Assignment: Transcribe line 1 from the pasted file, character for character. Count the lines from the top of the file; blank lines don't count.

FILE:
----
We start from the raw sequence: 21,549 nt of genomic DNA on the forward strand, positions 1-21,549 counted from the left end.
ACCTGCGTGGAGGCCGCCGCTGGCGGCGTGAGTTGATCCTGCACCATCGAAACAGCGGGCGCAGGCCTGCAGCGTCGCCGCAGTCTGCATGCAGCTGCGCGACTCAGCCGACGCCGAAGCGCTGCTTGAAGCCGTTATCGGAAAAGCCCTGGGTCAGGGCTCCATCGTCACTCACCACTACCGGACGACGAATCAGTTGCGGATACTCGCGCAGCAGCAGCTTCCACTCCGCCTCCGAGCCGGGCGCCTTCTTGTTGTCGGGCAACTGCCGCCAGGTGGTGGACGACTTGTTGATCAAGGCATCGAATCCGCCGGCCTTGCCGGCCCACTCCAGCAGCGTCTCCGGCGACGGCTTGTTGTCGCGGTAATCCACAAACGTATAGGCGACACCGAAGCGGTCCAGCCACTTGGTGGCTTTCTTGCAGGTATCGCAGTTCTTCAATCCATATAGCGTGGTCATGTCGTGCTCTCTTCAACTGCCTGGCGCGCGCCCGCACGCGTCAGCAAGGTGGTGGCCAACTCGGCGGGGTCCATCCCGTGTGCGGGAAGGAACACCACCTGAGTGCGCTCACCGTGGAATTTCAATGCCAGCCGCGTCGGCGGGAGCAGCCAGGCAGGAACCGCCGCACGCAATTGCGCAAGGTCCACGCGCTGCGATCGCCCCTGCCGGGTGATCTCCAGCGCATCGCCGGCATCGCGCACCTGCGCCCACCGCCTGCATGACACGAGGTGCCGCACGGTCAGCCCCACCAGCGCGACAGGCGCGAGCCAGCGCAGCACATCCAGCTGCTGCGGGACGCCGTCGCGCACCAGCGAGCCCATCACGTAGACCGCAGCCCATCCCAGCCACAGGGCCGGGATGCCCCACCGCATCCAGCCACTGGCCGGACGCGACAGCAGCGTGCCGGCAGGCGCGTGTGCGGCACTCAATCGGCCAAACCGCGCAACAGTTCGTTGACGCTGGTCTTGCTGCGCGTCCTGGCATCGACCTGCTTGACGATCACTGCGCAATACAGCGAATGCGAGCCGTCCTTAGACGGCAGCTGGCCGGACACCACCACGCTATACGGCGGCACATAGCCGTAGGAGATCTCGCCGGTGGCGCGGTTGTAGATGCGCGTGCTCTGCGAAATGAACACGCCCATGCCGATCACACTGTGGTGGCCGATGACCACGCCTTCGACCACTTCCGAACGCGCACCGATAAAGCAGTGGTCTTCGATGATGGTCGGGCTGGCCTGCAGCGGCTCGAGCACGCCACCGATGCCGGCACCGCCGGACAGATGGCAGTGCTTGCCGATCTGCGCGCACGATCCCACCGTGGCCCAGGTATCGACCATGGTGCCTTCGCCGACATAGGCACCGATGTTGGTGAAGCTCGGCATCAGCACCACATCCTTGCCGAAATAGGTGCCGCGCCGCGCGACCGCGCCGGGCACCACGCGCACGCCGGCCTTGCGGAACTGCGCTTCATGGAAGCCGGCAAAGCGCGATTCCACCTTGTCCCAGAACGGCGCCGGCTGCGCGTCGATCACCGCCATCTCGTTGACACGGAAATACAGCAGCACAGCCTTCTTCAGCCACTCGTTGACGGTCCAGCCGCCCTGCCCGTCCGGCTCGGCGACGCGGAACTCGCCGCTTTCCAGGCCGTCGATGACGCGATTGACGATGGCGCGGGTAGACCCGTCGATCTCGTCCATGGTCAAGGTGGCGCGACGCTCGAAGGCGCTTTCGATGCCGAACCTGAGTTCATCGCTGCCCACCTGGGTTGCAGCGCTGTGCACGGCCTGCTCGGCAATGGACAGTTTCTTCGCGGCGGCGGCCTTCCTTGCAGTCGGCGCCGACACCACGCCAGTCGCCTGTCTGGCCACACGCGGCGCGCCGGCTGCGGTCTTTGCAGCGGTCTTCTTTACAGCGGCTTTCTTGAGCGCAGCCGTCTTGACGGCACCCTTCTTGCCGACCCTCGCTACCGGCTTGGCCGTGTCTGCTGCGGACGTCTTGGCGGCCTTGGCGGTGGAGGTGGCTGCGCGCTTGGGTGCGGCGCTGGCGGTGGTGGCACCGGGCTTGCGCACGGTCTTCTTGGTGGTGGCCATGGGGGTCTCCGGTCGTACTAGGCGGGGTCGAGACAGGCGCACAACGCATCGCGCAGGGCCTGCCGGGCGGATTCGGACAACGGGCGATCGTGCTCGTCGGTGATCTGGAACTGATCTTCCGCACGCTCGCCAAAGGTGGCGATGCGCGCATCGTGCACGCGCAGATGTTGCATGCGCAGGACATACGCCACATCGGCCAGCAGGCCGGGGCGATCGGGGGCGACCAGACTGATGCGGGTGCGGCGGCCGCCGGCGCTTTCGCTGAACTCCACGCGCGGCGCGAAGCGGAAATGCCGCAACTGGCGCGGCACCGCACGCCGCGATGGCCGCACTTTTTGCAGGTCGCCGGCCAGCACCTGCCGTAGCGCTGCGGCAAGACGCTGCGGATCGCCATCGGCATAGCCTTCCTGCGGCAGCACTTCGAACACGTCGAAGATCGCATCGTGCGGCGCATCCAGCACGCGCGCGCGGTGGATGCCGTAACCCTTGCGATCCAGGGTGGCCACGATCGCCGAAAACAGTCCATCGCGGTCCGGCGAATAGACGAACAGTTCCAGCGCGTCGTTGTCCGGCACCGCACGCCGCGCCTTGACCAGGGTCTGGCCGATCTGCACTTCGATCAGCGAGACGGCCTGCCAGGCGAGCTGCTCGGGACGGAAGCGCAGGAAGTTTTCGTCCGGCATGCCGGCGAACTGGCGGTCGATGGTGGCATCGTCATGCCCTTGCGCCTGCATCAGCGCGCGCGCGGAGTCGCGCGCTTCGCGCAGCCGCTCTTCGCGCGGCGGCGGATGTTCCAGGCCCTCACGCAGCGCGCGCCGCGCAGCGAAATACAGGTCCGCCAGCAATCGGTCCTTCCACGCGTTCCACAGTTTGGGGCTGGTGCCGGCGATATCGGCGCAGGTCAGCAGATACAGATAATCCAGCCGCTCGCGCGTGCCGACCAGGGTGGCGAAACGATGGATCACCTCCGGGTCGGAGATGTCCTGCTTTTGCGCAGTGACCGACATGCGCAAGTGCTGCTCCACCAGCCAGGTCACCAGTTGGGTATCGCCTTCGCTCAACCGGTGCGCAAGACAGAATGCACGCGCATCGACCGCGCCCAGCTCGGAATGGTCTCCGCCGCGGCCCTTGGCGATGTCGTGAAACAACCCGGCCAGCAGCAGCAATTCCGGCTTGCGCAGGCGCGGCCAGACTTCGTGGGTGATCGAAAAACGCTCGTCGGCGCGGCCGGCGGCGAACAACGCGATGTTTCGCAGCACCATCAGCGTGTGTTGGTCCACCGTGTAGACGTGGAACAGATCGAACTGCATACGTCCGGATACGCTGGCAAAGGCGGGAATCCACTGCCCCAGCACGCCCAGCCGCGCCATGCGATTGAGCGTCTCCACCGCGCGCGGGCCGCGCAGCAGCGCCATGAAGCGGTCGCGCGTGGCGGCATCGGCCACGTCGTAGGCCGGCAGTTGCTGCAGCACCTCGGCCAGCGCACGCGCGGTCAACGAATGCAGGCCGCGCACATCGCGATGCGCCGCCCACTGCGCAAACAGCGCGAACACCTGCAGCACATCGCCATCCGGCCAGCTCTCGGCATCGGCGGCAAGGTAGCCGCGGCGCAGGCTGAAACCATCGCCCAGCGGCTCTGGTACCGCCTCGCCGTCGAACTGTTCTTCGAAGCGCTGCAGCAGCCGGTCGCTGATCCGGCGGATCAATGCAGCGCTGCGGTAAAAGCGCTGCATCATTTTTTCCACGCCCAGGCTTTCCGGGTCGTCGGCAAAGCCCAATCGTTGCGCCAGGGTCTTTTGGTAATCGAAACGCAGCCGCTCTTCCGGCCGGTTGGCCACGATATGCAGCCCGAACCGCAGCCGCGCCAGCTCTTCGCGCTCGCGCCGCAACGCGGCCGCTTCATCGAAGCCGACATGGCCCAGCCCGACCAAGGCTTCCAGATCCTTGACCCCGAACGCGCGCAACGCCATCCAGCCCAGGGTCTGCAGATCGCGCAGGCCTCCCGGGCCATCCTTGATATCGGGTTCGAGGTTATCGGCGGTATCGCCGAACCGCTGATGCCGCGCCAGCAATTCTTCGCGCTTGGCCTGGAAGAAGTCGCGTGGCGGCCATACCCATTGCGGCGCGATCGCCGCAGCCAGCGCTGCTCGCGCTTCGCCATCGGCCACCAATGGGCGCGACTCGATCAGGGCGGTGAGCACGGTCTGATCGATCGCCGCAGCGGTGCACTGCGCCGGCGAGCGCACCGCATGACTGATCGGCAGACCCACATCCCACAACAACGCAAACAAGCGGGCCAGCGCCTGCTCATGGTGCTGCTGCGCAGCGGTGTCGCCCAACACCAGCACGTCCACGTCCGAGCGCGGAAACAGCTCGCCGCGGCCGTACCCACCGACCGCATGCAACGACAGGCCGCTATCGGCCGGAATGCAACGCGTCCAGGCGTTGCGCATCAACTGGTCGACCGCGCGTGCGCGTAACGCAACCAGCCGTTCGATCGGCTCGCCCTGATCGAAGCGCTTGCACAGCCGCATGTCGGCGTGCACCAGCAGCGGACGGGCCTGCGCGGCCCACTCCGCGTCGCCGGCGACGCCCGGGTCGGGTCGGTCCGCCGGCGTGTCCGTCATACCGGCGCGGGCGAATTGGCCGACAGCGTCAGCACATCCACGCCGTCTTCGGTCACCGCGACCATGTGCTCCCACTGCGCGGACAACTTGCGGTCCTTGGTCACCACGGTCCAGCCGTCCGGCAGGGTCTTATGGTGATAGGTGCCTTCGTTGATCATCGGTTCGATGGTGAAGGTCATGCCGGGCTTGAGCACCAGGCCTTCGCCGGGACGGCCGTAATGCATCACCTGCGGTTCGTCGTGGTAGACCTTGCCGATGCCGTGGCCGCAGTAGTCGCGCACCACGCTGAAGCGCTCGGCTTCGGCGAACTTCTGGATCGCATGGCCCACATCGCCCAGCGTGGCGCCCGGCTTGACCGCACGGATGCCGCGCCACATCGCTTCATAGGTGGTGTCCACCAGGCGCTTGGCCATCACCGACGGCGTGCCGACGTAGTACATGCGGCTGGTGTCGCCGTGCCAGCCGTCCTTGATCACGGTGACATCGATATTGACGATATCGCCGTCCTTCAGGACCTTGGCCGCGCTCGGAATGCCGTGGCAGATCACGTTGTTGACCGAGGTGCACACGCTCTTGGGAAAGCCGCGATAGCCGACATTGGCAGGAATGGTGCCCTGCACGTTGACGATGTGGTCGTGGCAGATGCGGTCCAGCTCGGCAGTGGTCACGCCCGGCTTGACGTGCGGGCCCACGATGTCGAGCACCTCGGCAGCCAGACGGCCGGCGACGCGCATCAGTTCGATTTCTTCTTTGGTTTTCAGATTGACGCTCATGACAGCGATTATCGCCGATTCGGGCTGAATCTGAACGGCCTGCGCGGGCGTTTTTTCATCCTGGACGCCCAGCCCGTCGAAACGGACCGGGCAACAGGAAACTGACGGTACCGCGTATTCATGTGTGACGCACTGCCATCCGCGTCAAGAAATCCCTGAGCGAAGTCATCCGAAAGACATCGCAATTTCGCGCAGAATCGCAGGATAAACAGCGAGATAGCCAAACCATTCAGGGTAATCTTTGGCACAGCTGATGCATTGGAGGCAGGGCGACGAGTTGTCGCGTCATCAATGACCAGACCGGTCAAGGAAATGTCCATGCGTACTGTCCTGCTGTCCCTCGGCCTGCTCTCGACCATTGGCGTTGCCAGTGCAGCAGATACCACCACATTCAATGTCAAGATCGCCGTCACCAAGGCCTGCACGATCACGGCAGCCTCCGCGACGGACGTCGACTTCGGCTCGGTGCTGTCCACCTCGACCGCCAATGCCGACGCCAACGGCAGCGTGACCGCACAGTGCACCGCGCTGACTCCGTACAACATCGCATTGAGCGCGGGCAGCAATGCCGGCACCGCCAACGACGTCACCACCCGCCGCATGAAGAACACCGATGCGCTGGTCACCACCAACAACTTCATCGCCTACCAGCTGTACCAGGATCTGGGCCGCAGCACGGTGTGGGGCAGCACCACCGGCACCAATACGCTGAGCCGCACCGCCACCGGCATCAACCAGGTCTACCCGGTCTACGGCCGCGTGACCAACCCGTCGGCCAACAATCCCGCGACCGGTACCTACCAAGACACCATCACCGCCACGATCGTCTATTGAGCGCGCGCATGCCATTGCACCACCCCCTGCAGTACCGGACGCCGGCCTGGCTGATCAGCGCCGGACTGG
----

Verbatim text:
We start from the raw sequence: 21,549 nt of genomic DNA on the forward strand, positions 1-21,549 counted from the left end.